The film then proceeds to charge Israel with “illegal occupation” of the West Bank after the 1967 War on the grounds that Israel failed to comply with UN Resolution 242.
According to this resolution, Israeli withdrawal was to take place in the context of mutual recognition of the right to exist and territorial adjustments to achieve secure boundaries. Withdrawal was ordered from "territories," not "the territories." Both Arthur Goldberg and Lord Carrington, the primary authors of this resolution, have said that the word "the" was purposely omitted because it was not intended for Israel to give back all of her territories, since they recognized that some were needed for secure boundaries.

Despite the fact that most Arab states have refused to recognize Israel's right to exist (a condition of Resolution 242), Israel has implemented the principles of the Resolution three times. When Egypt terminated its claims of belligerency in 1979, Israel returned the Sinai. When Jordan signed a peace agreement, Israel returned land claimed by Jordan. Then in September 2005 Israel unilaterally withdrew from Gaza, only to be met with new attacks on her civilians launched from that territory.

Illegal occupation? Hardly. Israel has made repeated efforts to comply with UN stipulations for the territories, while its Arab neighbors have not.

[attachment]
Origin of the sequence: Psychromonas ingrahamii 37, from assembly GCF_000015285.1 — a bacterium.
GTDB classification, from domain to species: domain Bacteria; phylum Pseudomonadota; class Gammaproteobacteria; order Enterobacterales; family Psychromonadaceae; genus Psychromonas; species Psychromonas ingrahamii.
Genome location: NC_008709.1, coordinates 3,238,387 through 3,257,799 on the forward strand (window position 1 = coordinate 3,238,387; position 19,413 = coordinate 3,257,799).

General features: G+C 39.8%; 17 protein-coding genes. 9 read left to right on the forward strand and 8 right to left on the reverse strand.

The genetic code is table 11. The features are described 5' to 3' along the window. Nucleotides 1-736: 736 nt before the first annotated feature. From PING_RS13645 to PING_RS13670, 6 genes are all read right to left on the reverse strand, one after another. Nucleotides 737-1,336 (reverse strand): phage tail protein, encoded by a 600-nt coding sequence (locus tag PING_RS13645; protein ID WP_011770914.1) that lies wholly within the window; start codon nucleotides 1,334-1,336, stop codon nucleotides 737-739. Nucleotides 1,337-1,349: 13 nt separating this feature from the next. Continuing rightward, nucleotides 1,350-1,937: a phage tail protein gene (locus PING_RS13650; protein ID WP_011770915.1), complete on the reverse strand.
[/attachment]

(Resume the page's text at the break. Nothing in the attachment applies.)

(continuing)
When the Palestinians appeared to accept Israel's right to exist during the Oslo negotiations, Israel turned over control of major West Bank cities to the Palestinian Authority (PA). But when the PA showed support for terrorist attacks on Israeli citizens in 2000, Israel resumed control of those cities. In that same year Israel offered to return 92 percent of the West Bank, which this documentary dismisses as ungenerous because, it charges, Israel never owned the land in the first place.

Yet Jews have lived in ancient Samaria (the West Bank) for over three thousand years. Jordan unilaterally renounced all claims to this area in 1988 and released legal ownership to Israel at that time. This video suggests Jews should remove all settlements from the West Bank, leaving it entirely for Palestinians. That would be as unreasonable as insisting that no Arabs can live in Judaea.